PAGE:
Scream Bloody Murder (2000)
Starring: Jessica Morris, Peter Guillemette, Crystalle Ford
Also known as: Bloody Murder (USA)
“Misery comes in lots of forms… it’s all miserable.”
(Drew, Bloody Murder)
Once in your life you experience a film that is so bad you have to tell the world. This is what happened to me when I saw Scream Bloody Murder for the first time.
Everything about this film made me laugh in a way that I’m sure the director didn’t intend. As a result of this, when I was a younger chap at the sprightly age of 18 I decided to analyse every single second of the film in a 28,500-word essay. Look, it was a lonely time in my life.
The plot is a white hot rollercoaster of emotion. A group of camp counsellors turn up early at Camp Placid Pines to prepare for the children arriving. While there they learn about the legend of Trevor Moorhouse. Soon the counsellors start dying one by one. Surely Trevor can’t be behind the killings? Actually, he isn’t, so it’s up to Julie (one of the counsellors) to find out who’s actually doing it.
From the get-go, Scream Bloody Murder does a great job of highlighting the sheer ineptitude of the director, screenwriter, crew, special effects department (Trevor’s chainsaw isn’t even on so instead of cutting down leaves and branches, he hits them out of the way as if he was using a wooden stick) and actors (the idiot playing Trevor walks like a drunk and the first victim runs in an S-shape through an open field while falling over three times).
Once we meet the counsellors, we realise quickly that they fit into the stereotypes we all know and hate (virgin girl who we know immediately will live, her boyfriend who we know will turn out to be an asshole and die, probably cheating on her in the process, and so on). Ironically, the film can’t even do this properly, because the stereotypically zany teenage boy who happens to be a horror fan and knows all the rules of horror films (a not-so-subtle nod to Scream and every film made after it) has a worryingly poor grasp of horror trivia.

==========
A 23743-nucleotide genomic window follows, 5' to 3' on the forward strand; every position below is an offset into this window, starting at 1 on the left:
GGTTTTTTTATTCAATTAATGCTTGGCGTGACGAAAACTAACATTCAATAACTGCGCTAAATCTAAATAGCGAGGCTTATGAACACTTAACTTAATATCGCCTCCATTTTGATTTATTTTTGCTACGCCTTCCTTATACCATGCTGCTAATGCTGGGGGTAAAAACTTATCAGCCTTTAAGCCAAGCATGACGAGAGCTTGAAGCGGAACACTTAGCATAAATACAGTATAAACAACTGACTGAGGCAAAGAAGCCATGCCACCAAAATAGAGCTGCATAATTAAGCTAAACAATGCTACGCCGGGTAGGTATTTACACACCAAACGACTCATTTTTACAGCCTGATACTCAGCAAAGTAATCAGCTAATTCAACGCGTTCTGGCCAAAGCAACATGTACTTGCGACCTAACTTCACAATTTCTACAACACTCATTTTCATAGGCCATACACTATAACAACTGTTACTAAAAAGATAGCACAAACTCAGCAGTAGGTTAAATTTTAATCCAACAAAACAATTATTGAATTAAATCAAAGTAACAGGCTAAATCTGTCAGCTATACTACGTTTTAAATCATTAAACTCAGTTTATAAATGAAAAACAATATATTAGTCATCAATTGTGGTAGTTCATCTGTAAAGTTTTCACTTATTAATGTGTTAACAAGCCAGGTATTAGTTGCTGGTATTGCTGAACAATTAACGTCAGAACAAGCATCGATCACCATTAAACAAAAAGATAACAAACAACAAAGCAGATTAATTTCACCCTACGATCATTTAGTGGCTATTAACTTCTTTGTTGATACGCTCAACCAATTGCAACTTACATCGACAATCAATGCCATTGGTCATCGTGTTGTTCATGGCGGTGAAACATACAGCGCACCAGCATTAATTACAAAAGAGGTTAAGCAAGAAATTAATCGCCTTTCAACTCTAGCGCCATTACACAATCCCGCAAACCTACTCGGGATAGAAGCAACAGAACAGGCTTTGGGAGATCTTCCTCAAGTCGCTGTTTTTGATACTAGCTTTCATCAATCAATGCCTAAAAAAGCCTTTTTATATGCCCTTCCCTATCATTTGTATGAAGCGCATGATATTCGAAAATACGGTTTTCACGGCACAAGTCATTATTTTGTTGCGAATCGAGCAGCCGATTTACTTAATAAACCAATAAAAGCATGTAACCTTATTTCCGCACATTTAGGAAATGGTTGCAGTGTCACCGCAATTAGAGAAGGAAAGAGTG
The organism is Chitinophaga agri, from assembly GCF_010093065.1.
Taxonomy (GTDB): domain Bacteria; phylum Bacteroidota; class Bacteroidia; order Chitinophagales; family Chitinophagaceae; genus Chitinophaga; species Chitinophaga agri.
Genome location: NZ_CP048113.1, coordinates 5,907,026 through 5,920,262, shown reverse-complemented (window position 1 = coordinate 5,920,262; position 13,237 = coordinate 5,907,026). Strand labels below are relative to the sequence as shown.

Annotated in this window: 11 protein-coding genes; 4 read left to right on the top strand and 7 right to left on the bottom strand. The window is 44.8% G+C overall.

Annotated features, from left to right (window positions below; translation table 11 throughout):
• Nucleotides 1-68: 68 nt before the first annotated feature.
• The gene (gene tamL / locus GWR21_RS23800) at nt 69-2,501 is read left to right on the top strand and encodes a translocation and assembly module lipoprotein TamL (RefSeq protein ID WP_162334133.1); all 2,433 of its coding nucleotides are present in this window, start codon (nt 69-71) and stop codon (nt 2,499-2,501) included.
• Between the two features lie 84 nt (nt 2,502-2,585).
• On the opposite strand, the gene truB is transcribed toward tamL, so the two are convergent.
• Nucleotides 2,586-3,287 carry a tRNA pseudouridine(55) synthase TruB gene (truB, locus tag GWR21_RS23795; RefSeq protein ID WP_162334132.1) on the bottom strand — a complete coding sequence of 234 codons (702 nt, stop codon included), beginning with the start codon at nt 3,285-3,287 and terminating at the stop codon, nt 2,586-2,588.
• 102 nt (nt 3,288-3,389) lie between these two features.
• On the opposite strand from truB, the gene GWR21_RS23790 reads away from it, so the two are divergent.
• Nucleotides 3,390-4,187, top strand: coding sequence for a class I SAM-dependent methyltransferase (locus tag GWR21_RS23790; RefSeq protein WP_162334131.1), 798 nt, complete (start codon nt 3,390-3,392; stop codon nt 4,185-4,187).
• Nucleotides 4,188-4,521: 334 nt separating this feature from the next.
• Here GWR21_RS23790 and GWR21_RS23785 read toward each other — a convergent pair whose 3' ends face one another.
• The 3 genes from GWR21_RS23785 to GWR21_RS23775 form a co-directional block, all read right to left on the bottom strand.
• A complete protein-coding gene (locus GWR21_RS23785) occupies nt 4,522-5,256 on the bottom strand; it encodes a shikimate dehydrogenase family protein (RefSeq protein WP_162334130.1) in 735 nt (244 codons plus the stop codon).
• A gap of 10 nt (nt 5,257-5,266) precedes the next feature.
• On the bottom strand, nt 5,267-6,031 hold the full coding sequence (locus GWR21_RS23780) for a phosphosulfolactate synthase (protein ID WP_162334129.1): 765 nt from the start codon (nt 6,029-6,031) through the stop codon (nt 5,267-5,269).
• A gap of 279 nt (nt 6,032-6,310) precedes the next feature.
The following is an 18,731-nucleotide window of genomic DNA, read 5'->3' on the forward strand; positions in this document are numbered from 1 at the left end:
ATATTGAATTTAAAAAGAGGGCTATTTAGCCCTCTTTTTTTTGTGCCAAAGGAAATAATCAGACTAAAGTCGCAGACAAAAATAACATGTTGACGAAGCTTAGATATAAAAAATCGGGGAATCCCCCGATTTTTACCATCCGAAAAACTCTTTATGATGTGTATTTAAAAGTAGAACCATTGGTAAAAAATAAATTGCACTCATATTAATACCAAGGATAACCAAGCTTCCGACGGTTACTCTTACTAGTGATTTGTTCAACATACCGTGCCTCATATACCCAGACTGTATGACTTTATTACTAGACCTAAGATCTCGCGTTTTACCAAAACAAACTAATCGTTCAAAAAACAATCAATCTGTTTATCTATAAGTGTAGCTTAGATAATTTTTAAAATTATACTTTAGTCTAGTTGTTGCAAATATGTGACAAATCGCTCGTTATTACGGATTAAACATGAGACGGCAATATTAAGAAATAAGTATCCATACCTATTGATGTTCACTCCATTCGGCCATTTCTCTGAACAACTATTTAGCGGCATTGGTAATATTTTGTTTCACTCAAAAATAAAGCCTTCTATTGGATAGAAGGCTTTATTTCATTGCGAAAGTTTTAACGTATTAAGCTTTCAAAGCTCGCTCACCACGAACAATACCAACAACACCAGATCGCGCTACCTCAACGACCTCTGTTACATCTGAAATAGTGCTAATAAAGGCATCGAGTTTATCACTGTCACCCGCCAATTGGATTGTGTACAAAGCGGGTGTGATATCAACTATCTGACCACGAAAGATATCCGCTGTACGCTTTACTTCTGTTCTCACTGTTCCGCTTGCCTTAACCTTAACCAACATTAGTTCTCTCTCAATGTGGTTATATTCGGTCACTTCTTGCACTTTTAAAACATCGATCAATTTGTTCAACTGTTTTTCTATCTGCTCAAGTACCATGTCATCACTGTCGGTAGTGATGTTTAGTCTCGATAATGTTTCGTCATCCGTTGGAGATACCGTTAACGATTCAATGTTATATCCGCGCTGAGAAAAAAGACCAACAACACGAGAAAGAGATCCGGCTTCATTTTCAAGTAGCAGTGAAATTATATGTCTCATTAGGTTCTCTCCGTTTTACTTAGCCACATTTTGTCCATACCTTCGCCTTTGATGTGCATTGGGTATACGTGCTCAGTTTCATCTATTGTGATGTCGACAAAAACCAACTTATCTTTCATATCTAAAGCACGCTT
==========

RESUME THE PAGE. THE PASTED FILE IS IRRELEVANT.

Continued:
And then there’s Trevor. Without a doubt, Trevor Moorhouse is the single worst slasher movie bad guy of all time. He is an amalgamation of rip-offs from every corner of the horror world: his hockey mask is from Friday The 13th, his boiler suit is from Halloween, his chainsaw is from The Texas Chainsaw Massacre, his walk is from Drunken Master. And the name sounds enough like Jason Voorhees to make it lear it’s a rip-off, but different enough to be the least terrifying name in motion picture history. Trevor is not and never will be a scary name (Trevor Jordache from Brookside aside, of course).
The acting is consistently wooden throughout. The lead female walks like she’s got a cactus lodged in her drawers, her friendship with the stereotypical black female best friend is so unconvincing it unwittingly verges on lesbianism, and the boyfriend character is so obviously going to be unfaithful at some point in the movie that he might as well have been played by Ashley Cole.
The story isn’t any better. It’s filled with gaping plot holes that you could drive two tanks through side-by-side without fear of scraping the edges, and once the “killer” is revealed you can’t help but laugh because chances are you thought it was him in the first place but dismissed it because it was too obvious. Finally, the ending is meant to provide a great shock but instead caused me to piss myself laughing for a good few minutes.
I’ve shown Scream Bloody Murder to many of my friends and they more or less all agree that it’s an almighty piece of shit, but an entertaining one at that. If you’re judging it on its technical merits you might as well buy a bag of frozen peas, sit it on a table and watch that for an hour and a half. If you’re judging it on entertainment value though, get a group of mates together and take the piss out of it and you’ll have a great time. If Ed Wood had made this film, he’d have been mortified and burned it. Look, just watch the trailer below (complete with fake Chemical Brothers music) to see what I mean.
(as a horror film)
(as a comedy)